Email migration to Office 365: Part 3 – Technical Considerations
In the first part of this series we took a look at the reasons to migrate email to Office 365 and how you can make your project a success. We followed this with a discussion on common mistakes made during migration. Next, we’ll be examining some of the technical prerequisites you should be aware of.
Preparing the groundwork
Unless you have simple requirements and a small environment, lifting-and-shifting your email data into Office 365 isn’t going to be a viable option. There’s likely to be a wide range of considerations which need to brought into the process before it can start. Questions about policies, existing technology, migration type, and timelines need to be addressed before your project can commence.
Your overall migration strategy needs to be governed by a comprehensive information management policy. This provides the basis for determining what data must be migrated for legal and regulatory reasons, and what can be disposed of as having no business value. Many organisations decide to attempt a partial migration in the first instance, but once they begin to evaluate the state of their data, they find it necessary to move everything as some files could present risks in their current state.
Throughout the process, it is vital to track any changes, monitor progress, and keep a full audit trail of activity. You can attempt to do this manually, but using reports from live tools is far more reliable from a quality control and resource management perspective. There are plenty of third-party solutions around to help with this, although some are more comprehensive and user-friendly than others.
Certain technical requirements should be considered before you start a migration project. These may include:
- Performance and capacity of servers and networks – Even if your existing infrastructure isn’t bursting at the seams, you won’t want to overburden it and grind systems to a halt. The most important thing is for business to be able to continue as normal while data is collected and migrated.
Your chosen migration solution may involve provisioning dedicated hardware. This can be an opportunity to repurpose old hardware – or to purchase new hardware with the intention of subsequently repurposing it into your production environment.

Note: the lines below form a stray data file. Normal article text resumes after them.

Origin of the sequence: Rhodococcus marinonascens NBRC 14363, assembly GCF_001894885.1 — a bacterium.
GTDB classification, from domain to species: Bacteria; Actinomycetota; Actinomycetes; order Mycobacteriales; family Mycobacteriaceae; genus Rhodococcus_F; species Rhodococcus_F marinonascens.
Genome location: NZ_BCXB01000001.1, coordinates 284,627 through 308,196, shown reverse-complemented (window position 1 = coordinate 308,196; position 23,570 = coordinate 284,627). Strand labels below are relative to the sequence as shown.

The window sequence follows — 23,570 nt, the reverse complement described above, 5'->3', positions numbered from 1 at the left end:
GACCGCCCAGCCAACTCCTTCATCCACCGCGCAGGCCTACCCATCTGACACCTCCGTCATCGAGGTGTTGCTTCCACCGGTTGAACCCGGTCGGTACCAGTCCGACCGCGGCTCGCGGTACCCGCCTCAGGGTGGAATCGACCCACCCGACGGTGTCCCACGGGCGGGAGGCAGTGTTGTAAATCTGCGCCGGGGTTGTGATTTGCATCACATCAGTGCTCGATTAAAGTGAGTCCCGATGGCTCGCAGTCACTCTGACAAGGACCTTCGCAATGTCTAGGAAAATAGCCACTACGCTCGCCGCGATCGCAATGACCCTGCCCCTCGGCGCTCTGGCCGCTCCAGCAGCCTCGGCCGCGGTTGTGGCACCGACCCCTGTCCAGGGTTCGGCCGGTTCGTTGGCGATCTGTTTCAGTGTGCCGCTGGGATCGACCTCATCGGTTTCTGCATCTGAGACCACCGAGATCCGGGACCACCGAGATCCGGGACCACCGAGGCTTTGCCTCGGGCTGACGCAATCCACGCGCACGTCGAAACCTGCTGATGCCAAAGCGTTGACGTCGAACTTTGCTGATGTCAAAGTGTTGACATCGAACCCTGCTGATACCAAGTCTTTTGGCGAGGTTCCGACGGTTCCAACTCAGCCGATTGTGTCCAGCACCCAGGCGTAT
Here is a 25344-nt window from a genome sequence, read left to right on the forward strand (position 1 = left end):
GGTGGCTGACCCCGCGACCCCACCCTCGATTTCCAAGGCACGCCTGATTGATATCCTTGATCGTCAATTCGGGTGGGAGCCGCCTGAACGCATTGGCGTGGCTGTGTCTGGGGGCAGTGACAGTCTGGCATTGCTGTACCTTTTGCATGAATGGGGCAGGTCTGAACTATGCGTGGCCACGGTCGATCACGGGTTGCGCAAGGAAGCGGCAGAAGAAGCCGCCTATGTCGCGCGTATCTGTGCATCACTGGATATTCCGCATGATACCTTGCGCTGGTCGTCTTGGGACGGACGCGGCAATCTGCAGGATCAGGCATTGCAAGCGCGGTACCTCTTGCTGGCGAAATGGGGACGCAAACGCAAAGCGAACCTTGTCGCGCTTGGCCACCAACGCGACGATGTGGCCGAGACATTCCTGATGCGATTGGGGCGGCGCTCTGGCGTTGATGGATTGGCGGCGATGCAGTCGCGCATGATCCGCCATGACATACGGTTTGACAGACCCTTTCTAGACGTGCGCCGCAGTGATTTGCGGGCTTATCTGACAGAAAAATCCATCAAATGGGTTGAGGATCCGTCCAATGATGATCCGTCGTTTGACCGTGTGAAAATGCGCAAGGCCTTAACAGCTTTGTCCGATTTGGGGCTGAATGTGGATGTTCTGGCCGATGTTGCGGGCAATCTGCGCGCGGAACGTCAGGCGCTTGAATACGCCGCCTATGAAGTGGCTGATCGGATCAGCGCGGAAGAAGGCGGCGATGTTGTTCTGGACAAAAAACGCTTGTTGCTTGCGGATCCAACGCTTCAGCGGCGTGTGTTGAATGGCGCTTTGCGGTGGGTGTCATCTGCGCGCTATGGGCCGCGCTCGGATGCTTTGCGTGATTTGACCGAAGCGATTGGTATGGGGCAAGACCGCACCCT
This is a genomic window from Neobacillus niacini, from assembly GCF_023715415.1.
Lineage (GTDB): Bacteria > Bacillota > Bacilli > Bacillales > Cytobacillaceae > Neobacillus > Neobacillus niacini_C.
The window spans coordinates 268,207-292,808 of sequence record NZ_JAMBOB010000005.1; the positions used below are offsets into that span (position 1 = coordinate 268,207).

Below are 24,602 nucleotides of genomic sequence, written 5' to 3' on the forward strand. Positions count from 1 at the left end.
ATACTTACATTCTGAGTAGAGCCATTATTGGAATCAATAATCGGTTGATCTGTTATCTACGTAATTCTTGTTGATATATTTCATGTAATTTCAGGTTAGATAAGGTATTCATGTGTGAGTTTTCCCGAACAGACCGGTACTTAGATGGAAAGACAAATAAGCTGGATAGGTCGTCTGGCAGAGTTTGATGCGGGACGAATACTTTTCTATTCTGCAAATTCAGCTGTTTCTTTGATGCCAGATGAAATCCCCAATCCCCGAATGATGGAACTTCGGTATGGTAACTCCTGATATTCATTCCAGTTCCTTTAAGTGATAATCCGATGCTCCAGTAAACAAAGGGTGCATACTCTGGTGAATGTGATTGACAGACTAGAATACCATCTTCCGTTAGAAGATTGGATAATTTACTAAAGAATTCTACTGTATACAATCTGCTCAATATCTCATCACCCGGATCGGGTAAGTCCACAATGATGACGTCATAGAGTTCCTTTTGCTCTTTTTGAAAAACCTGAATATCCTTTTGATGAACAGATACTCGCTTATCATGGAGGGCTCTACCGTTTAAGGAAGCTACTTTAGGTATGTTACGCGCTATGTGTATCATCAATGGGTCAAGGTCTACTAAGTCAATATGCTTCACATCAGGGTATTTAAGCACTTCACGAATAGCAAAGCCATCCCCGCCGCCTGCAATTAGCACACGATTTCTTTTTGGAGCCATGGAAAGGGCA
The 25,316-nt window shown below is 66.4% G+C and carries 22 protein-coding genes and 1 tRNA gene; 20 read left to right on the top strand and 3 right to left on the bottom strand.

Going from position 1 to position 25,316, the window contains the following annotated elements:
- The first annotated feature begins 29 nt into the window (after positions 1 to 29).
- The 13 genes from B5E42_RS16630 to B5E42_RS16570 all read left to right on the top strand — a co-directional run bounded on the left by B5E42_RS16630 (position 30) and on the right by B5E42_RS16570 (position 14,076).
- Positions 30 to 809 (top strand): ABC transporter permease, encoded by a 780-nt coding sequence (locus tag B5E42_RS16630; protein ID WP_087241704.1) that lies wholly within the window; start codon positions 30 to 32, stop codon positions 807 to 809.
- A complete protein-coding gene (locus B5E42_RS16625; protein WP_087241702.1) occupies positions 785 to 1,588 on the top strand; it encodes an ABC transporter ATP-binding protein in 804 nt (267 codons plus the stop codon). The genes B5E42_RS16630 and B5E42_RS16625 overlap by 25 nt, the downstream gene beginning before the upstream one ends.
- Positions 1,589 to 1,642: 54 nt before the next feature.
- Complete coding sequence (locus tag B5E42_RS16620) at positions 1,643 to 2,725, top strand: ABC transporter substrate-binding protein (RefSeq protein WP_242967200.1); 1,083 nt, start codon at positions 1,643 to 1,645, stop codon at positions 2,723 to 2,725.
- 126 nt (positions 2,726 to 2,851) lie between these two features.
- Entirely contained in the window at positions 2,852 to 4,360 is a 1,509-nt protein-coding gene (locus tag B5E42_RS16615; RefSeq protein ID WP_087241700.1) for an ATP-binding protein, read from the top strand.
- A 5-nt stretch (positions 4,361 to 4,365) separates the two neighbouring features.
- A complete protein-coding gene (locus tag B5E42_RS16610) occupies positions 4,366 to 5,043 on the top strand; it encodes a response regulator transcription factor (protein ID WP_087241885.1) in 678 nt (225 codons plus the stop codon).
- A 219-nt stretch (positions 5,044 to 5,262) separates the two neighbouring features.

With some migration solutions, software may run in the cloud and you won’t need any special hardware. However, the reliability of your wide area network (WAN) is even more important, as again you don’t want to choke normal business data traffic.
- Backup windows – Backups are often run outside normal working hours, i.e. at the same time you’ll want to be transferring data during migration. These need to be scheduled so that neither process compromises the performance of the other.
- Permissions to access data – Permissions need to be set on all source systems before data gathering commences. Where local files, such as PSTs, need to be accessed on individual machines it’s important to communicate with staff and explain the reasons for access.
- Security issues – Misconfigured proxies and firewalls can be blockers to migration, as can over-zealous security procedures that mean extensive customisation to the migration tools being used.
- Problems with existing implementation – There may be corruption or stability problems with your current Exchange implementation – maybe it has some peculiar plug-in configuration, or it may have existing business process baked tightly around an old version (e.g. Office 2003) that Office 365 doesn’t readily support. These need to be fixed before your migration project can commence.
- Specialist resources – If some of the necessary skills are available in-house it’s often necessary to employ external consultants to help with project governance (or even to carry out the hands-on work). Appropriate planning and tool selection can often reduce the cost associated with hiring specialists.
Assuming these initial considerations have been addressed, what else do you need to be aware of?
A matter of scale and complexity
Scale and complexity are big factors in delaying or obstructing migration success. Email migrations are far simpler when they take place on a smaller scale, and the migration features available in Office 365 should be able to deliver a smooth and rapid transition for smaller, simpler environments.
But what happens if you have more complex needs?
Many organisations have multiple offices scattered across different locations, and if some, or all, of these sites are running different versions of Exchange (or if they each have their own archiving system) the process can become extremely confusing and very slow. If you have one or more of these kinds of complications, especially when you’re migrating a large environment, it might be time to seek third-party assistance. There are plenty of tools and services available to deliver better management, speed and efficiency when it comes to enterprise-scale migrations, as well as management of your Office 365 environment once you have migrated.
Assuming you have already established the compliance and retention imperatives you need to achieve from your new environment, you face three main questions:
- How do I minimise the data volume I need to transfer?
- How do I ensure that I don’t break the existing logic and interdependencies within my system?
- What do I do with the stuff I no longer need?
In the next blog in this series, we’ll start by looking at data volume issues.